MORNINGSIDE ladies who believe sex is what the coal comes in will have their eyes opened in August when one of the capital’s best known churches hosts an adults-only show entitled 100% Sex Therapy.
Promoted as a cabaret- seminar and performed by Hank Wangford, the production is one of the highlights of the Edinburgh Festival Fringe bill at St George’s West, Shandwick Place. Also predicted to have the venue’s congregation rolling in the aisles is Julian Clary’s comedy Natural Born Mincer.
"I understand 100% Sex Therapy is entertaining and informative and a celebration of sex," said the Rev Peter MacDonald, the Church of Scotland minister. "If we can communicate that we, as a Church, have that kind of attitude too, then something positive can come out of that."
Produced by the Assembly organisation, the programme will enable the church to reach the huge audience which gathers for the Fringe said Mr MacDonald. He added that every act on the St George’s West bill would help break down prejudice.
Wangford is best known as a country-and-western singer, whose songs include Jogging with Jesus. However, as Dr Sam Hutt, he works in sexual healthcare and contraception, and appears to be a natural performer of 100% Sex Therapy.
Written by Dr Bernhard Ludwig, a psychologist, the show takes the form of a question-and-answer therapy session. It is that rarest of beasts, a German comedy, and won the Karl Award in 1999.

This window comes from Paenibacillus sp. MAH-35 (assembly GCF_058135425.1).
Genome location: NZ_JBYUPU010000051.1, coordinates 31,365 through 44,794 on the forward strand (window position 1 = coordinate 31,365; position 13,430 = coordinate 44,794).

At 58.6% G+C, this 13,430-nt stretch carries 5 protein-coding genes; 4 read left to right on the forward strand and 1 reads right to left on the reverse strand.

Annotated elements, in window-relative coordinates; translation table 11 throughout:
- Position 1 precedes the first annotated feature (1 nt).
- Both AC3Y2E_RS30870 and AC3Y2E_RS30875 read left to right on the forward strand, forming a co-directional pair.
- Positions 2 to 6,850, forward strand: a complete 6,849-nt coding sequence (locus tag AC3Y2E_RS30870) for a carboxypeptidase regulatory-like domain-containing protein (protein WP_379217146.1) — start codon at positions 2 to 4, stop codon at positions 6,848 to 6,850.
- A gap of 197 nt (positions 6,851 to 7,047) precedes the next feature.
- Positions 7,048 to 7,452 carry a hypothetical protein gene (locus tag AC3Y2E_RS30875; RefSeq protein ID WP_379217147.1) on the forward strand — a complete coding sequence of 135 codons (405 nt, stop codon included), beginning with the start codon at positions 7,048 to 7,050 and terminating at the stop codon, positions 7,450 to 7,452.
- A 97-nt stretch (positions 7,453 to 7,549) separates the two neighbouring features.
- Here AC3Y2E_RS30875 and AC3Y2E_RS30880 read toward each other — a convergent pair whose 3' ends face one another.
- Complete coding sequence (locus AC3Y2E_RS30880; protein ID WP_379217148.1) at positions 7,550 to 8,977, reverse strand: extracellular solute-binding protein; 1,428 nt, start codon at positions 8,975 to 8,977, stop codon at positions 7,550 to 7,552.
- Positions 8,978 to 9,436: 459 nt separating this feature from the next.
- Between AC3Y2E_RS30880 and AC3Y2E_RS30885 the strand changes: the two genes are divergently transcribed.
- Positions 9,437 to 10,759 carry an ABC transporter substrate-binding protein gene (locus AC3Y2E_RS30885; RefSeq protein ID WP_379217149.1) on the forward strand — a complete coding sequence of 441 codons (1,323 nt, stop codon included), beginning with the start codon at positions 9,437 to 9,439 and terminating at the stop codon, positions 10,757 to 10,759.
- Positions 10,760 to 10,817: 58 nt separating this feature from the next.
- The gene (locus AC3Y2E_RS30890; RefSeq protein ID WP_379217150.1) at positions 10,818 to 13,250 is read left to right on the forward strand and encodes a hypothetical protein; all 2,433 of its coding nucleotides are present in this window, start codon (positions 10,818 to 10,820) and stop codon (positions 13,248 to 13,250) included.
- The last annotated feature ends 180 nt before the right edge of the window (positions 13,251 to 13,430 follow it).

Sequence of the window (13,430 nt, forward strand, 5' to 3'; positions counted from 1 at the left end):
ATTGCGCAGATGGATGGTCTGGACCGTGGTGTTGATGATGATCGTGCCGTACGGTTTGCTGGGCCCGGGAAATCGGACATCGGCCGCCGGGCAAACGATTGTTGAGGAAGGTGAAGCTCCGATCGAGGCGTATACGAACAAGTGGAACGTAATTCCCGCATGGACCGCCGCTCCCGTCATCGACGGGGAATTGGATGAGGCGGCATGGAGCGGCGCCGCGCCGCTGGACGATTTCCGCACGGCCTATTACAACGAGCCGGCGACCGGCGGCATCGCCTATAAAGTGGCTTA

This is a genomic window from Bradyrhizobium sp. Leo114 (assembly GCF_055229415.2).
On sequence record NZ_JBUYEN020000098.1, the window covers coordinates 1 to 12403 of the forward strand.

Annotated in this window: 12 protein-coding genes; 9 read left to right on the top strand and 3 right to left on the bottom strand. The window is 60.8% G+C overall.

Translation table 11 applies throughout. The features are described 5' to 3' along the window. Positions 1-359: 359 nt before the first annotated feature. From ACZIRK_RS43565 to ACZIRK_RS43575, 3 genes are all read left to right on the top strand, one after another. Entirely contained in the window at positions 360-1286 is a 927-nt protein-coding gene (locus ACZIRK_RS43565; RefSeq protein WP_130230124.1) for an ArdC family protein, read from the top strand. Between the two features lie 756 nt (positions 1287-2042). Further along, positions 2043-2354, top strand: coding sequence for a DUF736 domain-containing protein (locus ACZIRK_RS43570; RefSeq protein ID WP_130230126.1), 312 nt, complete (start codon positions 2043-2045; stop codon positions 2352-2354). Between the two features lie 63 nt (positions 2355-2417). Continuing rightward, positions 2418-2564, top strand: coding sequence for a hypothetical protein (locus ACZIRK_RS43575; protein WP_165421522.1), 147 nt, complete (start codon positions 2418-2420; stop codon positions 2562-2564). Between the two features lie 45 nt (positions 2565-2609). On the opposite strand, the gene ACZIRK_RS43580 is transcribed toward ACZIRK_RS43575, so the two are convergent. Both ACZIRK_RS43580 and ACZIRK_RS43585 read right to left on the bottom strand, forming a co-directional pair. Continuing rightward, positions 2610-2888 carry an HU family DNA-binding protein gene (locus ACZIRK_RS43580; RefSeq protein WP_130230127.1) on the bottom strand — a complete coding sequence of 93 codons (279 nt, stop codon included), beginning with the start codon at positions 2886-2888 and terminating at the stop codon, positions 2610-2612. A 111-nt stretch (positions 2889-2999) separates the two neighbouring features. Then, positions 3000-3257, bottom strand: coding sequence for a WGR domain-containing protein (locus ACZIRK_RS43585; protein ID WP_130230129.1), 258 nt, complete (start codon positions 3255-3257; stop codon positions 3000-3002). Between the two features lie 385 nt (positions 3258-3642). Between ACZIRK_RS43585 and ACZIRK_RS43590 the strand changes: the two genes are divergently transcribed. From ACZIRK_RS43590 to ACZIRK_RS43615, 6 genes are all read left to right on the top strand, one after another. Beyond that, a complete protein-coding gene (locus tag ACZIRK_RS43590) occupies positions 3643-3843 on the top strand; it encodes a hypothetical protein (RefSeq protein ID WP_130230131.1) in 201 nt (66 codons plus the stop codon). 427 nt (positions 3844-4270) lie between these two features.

For those amateur psychologists who mourn the baleful effect of dark Presbyterian dogma on the national psyche, the show can hardly come soon enough.
Mr MacDonald acknowledged that the Kirk’s doctrine had faced criticism for "wrapping up" sexuality. However, he stressed the Church’s position had altered over time.
"Folk in the Church aren’t that out of kilter with the rest of society," he said. "The Church would want to promote loving, positive relationships. If, by putting on 100% Sex Therapy, we can shatter some folk’s misconceptions, it would be good."
The Assembly bill at St George’s West will take some of the best-known Fringe acts into Edinburgh’s West End, a district not noted as a performance centre in recent years.
Guy Masterton’s award- winning version of Under Milk Wood, by Dylan Thomas, will be staged at the 350-seat venue, along with Susannah York’s The Loves of Shakespeare’s Women, which was acclaimed at the 1999 Fringe. Tom Fleming stars in Every Blessed Thing, an account of the birth of the Iona community. Music will come from the guitarist Antonio Forcione, the Soweto Gospel Choir and Camut, a Spanish dance and drum group.
"We run a programme of events of our own over the year to which we can draw to the attention of our Fringe audience," said Mr MacDonald. "We hope to break out of that image of the dead hand of the Church as an institution, to be more open with folk, and to journey with them."
He added the Church had planned to put "a toe in the water" in this year’s Fringe. "The link with Assembly has taken us in a matter of months to where we hoped to be in three to five years," he said.